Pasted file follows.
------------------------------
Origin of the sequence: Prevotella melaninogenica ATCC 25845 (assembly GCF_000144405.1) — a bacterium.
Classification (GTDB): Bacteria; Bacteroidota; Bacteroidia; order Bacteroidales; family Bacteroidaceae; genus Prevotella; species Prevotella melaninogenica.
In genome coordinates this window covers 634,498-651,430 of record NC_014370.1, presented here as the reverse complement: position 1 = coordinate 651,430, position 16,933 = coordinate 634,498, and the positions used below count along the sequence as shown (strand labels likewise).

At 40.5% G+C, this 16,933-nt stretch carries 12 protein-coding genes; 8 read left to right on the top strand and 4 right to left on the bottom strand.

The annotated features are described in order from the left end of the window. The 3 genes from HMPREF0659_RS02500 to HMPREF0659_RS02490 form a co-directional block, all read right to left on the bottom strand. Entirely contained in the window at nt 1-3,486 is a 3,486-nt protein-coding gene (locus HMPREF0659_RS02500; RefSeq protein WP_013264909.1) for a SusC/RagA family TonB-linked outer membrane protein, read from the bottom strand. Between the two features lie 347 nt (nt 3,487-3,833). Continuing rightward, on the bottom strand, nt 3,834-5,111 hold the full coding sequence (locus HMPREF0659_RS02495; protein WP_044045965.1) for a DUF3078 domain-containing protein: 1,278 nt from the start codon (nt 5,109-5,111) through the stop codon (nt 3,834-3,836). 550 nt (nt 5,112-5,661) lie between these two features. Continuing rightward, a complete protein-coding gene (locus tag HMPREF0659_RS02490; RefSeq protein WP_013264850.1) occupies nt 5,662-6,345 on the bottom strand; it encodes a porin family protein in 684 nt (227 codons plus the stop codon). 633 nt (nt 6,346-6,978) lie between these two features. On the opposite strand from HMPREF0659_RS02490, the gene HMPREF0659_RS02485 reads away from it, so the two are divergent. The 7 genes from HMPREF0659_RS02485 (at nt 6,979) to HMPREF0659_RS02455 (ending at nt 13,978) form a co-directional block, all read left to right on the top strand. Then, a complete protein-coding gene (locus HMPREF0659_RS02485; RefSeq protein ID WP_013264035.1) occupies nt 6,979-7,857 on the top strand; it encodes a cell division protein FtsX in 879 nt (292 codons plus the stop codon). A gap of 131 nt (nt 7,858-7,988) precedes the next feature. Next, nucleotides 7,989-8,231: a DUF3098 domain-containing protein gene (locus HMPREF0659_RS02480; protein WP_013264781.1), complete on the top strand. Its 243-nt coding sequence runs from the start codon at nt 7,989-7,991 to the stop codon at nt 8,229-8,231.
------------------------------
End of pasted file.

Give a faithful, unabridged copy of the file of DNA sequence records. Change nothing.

Origin of the sequence: Prevotella melaninogenica ATCC 25845 (assembly GCF_000144405.1) — a bacterium.
Classification (GTDB): Bacteria; Bacteroidota; Bacteroidia; order Bacteroidales; family Bacteroidaceae; genus Prevotella; species Prevotella melaninogenica.
In genome coordinates this window covers 634,498-651,430 of record NC_014370.1, presented here as the reverse complement: position 1 = coordinate 651,430, position 16,933 = coordinate 634,498, and the positions used below count along the sequence as shown (strand labels likewise).

At 40.5% G+C, this 16,933-nt stretch carries 12 protein-coding genes; 8 read left to right on the top strand and 4 right to left on the bottom strand.

The annotated features are described in order from the left end of the window. The 3 genes from HMPREF0659_RS02500 to HMPREF0659_RS02490 form a co-directional block, all read right to left on the bottom strand. Entirely contained in the window at nt 1-3,486 is a 3,486-nt protein-coding gene (locus HMPREF0659_RS02500; RefSeq protein WP_013264909.1) for a SusC/RagA family TonB-linked outer membrane protein, read from the bottom strand. Between the two features lie 347 nt (nt 3,487-3,833). Continuing rightward, on the bottom strand, nt 3,834-5,111 hold the full coding sequence (locus HMPREF0659_RS02495; protein WP_044045965.1) for a DUF3078 domain-containing protein: 1,278 nt from the start codon (nt 5,109-5,111) through the stop codon (nt 3,834-3,836). 550 nt (nt 5,112-5,661) lie between these two features. Continuing rightward, a complete protein-coding gene (locus tag HMPREF0659_RS02490; RefSeq protein WP_013264850.1) occupies nt 5,662-6,345 on the bottom strand; it encodes a porin family protein in 684 nt (227 codons plus the stop codon). 633 nt (nt 6,346-6,978) lie between these two features. On the opposite strand from HMPREF0659_RS02490, the gene HMPREF0659_RS02485 reads away from it, so the two are divergent. The 7 genes from HMPREF0659_RS02485 (at nt 6,979) to HMPREF0659_RS02455 (ending at nt 13,978) form a co-directional block, all read left to right on the top strand. Then, a complete protein-coding gene (locus HMPREF0659_RS02485; RefSeq protein ID WP_013264035.1) occupies nt 6,979-7,857 on the top strand; it encodes a cell division protein FtsX in 879 nt (292 codons plus the stop codon). A gap of 131 nt (nt 7,858-7,988) precedes the next feature. Next, nucleotides 7,989-8,231: a DUF3098 domain-containing protein gene (locus HMPREF0659_RS02480; protein WP_013264781.1), complete on the top strand. Its 243-nt coding sequence runs from the start codon at nt 7,989-7,991 to the stop codon at nt 8,229-8,231.